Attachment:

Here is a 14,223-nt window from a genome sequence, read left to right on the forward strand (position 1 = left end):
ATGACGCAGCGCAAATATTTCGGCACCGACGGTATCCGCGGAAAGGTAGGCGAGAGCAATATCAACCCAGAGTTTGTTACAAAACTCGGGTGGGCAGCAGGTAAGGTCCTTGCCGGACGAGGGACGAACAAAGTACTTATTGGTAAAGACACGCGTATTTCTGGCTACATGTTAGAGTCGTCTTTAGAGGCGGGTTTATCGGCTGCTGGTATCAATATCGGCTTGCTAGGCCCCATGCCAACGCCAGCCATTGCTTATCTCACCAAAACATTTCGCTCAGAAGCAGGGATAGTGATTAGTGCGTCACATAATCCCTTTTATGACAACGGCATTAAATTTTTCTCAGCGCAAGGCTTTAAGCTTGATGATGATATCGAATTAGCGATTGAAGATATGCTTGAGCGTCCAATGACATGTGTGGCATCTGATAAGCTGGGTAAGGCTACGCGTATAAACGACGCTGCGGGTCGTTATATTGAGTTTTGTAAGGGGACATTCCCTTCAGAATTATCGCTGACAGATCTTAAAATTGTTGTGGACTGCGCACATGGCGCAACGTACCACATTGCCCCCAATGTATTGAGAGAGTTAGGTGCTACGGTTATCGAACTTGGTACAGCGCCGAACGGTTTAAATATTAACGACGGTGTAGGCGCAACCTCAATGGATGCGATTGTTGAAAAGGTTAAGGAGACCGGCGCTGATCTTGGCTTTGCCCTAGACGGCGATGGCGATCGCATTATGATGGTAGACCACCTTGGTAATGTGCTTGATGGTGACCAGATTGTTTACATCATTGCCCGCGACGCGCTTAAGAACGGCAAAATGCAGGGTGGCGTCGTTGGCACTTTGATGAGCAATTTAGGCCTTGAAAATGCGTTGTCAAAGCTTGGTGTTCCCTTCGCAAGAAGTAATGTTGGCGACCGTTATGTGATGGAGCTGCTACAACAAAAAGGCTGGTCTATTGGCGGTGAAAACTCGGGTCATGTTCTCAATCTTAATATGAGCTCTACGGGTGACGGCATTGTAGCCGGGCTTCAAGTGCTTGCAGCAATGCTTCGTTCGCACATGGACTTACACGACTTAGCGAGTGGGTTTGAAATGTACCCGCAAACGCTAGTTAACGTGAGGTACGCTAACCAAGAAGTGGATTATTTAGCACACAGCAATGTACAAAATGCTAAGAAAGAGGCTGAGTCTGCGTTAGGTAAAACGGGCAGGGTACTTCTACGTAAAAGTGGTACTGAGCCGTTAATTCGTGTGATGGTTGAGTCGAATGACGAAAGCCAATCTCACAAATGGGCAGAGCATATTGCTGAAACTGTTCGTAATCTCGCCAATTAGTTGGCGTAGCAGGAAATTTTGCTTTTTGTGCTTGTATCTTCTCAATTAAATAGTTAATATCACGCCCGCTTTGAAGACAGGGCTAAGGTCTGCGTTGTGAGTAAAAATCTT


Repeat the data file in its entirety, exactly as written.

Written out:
Here is a 14,223-nt window from a genome sequence, read left to right on the forward strand (position 1 = left end):
ATGACGCAGCGCAAATATTTCGGCACCGACGGTATCCGCGGAAAGGTAGGCGAGAGCAATATCAACCCAGAGTTTGTTACAAAACTCGGGTGGGCAGCAGGTAAGGTCCTTGCCGGACGAGGGACGAACAAAGTACTTATTGGTAAAGACACGCGTATTTCTGGCTACATGTTAGAGTCGTCTTTAGAGGCGGGTTTATCGGCTGCTGGTATCAATATCGGCTTGCTAGGCCCCATGCCAACGCCAGCCATTGCTTATCTCACCAAAACATTTCGCTCAGAAGCAGGGATAGTGATTAGTGCGTCACATAATCCCTTTTATGACAACGGCATTAAATTTTTCTCAGCGCAAGGCTTTAAGCTTGATGATGATATCGAATTAGCGATTGAAGATATGCTTGAGCGTCCAATGACATGTGTGGCATCTGATAAGCTGGGTAAGGCTACGCGTATAAACGACGCTGCGGGTCGTTATATTGAGTTTTGTAAGGGGACATTCCCTTCAGAATTATCGCTGACAGATCTTAAAATTGTTGTGGACTGCGCACATGGCGCAACGTACCACATTGCCCCCAATGTATTGAGAGAGTTAGGTGCTACGGTTATCGAACTTGGTACAGCGCCGAACGGTTTAAATATTAACGACGGTGTAGGCGCAACCTCAATGGATGCGATTGTTGAAAAGGTTAAGGAGACCGGCGCTGATCTTGGCTTTGCCCTAGACGGCGATGGCGATCGCATTATGATGGTAGACCACCTTGGTAATGTGCTTGATGGTGACCAGATTGTTTACATCATTGCCCGCGACGCGCTTAAGAACGGCAAAATGCAGGGTGGCGTCGTTGGCACTTTGATGAGCAATTTAGGCCTTGAAAATGCGTTGTCAAAGCTTGGTGTTCCCTTCGCAAGAAGTAATGTTGGCGACCGTTATGTGATGGAGCTGCTACAACAAAAAGGCTGGTCTATTGGCGGTGAAAACTCGGGTCATGTTCTCAATCTTAATATGAGCTCTACGGGTGACGGCATTGTAGCCGGGCTTCAAGTGCTTGCAGCAATGCTTCGTTCGCACATGGACTTACACGACTTAGCGAGTGGGTTTGAAATGTACCCGCAAACGCTAGTTAACGTGAGGTACGCTAACCAAGAAGTGGATTATTTAGCACACAGCAATGTACAAAATGCTAAGAAAGAGGCTGAGTCTGCGTTAGGTAAAACGGGCAGGGTACTTCTACGTAAAAGTGGTACTGAGCCGTTAATTCGTGTGATGGTTGAGTCGAATGACGAAAGCCAATCTCACAAATGGGCAGAGCATATTGCTGAAACTGTTCGTAATCTCGCCAATTAGTTGGCGTAGCAGGAAATTTTGCTTTTTGTGCTTGTATCTTCTCAATTAAATAGTTAATATCACGCCCGCTTTGAAGACAGGGCTAAGGTCTGCGTTGTGAGTAAAAATCTT